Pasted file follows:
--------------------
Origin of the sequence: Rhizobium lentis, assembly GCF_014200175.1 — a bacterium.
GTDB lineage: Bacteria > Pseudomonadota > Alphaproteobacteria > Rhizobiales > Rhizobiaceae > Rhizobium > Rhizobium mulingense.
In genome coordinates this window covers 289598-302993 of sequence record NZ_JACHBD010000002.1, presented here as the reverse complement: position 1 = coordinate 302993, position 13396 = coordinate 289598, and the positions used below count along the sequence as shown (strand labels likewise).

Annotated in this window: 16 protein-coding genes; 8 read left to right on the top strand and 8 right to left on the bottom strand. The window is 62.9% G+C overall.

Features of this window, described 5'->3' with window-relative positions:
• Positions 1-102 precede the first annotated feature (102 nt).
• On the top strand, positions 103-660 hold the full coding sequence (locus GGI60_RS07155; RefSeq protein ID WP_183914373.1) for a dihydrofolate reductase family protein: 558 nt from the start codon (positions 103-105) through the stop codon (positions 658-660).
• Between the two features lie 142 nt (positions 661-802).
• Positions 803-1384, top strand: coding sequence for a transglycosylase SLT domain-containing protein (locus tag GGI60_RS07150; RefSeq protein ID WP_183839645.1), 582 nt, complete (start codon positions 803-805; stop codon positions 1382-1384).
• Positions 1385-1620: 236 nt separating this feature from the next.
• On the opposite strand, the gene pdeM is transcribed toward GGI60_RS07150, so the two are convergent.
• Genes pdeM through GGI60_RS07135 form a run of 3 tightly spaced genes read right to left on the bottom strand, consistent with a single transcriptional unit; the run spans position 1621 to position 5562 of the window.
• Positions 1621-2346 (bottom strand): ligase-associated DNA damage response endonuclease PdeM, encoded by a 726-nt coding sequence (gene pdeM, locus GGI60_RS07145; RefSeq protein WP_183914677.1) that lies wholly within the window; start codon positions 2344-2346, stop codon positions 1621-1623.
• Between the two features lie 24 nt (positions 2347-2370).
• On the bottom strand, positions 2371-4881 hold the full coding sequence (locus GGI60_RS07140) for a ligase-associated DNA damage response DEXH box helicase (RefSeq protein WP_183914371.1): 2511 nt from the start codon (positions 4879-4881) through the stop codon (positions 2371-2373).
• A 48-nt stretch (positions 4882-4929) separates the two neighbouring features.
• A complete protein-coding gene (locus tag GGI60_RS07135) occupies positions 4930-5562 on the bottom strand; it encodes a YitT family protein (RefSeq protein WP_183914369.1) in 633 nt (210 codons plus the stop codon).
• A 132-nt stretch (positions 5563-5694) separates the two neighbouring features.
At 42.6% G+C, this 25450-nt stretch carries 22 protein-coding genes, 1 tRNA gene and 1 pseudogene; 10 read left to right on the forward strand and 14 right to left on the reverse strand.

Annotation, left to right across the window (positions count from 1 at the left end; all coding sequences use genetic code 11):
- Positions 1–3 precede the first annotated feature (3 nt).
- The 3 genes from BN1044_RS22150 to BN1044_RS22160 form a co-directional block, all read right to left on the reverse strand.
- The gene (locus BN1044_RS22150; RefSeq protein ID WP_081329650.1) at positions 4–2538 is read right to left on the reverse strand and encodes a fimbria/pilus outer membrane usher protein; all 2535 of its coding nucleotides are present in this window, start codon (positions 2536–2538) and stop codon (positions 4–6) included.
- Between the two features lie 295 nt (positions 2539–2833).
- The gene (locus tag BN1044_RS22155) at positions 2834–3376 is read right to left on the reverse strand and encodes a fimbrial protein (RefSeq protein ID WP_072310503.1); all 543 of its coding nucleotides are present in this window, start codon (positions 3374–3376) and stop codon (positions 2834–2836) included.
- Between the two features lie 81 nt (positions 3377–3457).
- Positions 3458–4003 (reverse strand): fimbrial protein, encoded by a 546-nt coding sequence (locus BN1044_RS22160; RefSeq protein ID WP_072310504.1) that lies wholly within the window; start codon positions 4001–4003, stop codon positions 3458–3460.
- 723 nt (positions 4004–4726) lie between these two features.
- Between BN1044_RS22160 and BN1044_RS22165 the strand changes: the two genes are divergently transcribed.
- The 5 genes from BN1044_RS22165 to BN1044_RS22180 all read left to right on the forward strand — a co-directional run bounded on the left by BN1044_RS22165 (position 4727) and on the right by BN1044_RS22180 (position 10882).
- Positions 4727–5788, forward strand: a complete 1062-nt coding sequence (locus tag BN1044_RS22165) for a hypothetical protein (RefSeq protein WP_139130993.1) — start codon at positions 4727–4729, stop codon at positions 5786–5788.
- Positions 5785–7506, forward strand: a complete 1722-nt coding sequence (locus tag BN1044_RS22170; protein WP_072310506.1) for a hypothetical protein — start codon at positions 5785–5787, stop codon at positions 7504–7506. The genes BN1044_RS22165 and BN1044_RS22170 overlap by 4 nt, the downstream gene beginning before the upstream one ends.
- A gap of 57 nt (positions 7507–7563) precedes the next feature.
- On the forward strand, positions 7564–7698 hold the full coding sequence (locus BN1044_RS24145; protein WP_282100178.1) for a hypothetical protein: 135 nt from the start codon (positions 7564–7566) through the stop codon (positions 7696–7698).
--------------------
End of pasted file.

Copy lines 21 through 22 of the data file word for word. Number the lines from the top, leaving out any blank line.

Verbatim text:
- Positions 1–3 precede the first annotated feature (3 nt).
- The 3 genes from BN1044_RS22150 to BN1044_RS22160 form a co-directional block, all read right to left on the reverse strand.